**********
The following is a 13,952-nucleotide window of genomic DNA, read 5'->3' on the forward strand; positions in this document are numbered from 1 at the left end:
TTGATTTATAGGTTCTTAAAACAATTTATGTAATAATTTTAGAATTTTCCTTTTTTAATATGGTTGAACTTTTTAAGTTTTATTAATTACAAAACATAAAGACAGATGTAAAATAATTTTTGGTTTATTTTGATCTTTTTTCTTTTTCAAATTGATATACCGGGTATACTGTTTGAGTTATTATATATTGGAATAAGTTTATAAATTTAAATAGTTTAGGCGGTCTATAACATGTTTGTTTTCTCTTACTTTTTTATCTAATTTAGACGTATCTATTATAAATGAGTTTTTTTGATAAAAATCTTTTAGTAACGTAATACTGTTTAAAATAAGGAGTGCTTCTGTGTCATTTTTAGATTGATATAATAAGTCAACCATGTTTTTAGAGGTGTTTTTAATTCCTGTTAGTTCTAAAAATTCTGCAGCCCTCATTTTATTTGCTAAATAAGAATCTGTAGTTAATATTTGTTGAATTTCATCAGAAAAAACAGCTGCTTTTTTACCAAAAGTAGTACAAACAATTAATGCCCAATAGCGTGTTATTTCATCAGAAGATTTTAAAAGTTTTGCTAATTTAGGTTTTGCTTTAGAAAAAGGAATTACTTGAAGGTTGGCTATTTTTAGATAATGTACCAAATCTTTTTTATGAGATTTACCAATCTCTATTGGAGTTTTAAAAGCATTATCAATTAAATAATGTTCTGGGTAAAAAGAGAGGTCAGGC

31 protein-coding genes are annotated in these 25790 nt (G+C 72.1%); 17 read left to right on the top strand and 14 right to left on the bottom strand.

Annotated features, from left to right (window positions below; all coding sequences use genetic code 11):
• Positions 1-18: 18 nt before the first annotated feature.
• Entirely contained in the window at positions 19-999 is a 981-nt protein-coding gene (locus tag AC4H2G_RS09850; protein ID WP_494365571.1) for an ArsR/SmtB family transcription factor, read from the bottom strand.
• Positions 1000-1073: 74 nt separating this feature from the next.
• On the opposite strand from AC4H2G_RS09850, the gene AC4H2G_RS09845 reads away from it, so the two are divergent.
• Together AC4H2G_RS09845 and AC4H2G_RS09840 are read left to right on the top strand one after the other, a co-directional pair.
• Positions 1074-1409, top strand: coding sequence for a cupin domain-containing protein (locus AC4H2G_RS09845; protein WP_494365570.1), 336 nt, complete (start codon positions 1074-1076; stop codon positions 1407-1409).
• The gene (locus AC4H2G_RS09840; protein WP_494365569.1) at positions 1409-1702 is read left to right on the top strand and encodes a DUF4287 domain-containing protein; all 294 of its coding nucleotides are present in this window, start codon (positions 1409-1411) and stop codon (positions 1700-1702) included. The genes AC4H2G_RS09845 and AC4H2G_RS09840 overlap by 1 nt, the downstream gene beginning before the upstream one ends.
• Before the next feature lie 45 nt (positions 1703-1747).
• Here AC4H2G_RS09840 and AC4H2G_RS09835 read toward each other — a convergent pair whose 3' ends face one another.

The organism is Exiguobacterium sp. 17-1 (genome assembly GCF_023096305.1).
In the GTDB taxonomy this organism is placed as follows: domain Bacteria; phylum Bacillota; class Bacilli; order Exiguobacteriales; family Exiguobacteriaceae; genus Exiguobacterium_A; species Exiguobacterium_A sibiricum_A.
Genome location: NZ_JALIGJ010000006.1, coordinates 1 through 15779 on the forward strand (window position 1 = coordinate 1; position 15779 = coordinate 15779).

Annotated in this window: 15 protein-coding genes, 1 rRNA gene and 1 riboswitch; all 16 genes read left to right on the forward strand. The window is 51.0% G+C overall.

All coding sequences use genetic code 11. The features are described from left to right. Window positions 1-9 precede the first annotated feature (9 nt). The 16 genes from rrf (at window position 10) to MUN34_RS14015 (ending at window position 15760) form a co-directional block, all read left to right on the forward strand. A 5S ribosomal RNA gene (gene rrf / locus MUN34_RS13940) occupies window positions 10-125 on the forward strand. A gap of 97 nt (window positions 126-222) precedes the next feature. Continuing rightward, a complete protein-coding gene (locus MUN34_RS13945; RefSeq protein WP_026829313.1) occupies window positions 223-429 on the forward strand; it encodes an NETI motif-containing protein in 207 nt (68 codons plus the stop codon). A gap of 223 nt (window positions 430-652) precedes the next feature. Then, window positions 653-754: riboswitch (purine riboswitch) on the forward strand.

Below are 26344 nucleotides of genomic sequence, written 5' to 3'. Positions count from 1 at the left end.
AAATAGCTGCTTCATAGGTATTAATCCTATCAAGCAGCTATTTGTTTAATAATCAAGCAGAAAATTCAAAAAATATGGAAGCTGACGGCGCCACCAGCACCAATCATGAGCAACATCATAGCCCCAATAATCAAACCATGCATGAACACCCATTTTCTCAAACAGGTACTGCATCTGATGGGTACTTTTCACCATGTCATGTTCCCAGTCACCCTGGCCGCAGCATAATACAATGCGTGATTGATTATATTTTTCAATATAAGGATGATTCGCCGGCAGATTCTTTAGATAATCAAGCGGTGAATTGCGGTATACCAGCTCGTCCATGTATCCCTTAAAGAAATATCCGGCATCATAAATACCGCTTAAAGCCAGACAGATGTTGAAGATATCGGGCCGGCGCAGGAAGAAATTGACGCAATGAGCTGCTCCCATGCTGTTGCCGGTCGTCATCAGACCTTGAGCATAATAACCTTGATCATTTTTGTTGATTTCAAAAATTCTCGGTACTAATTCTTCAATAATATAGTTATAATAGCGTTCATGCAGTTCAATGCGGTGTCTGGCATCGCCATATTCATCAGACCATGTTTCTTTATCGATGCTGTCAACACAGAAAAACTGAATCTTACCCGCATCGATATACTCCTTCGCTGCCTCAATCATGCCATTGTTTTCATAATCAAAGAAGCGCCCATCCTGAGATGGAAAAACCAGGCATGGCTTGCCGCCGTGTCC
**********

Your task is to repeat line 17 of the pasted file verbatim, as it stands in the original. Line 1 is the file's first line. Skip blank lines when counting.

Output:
Annotated in this window: 15 protein-coding genes, 1 rRNA gene and 1 riboswitch; all 16 genes read left to right on the forward strand. The window is 51.0% G+C overall.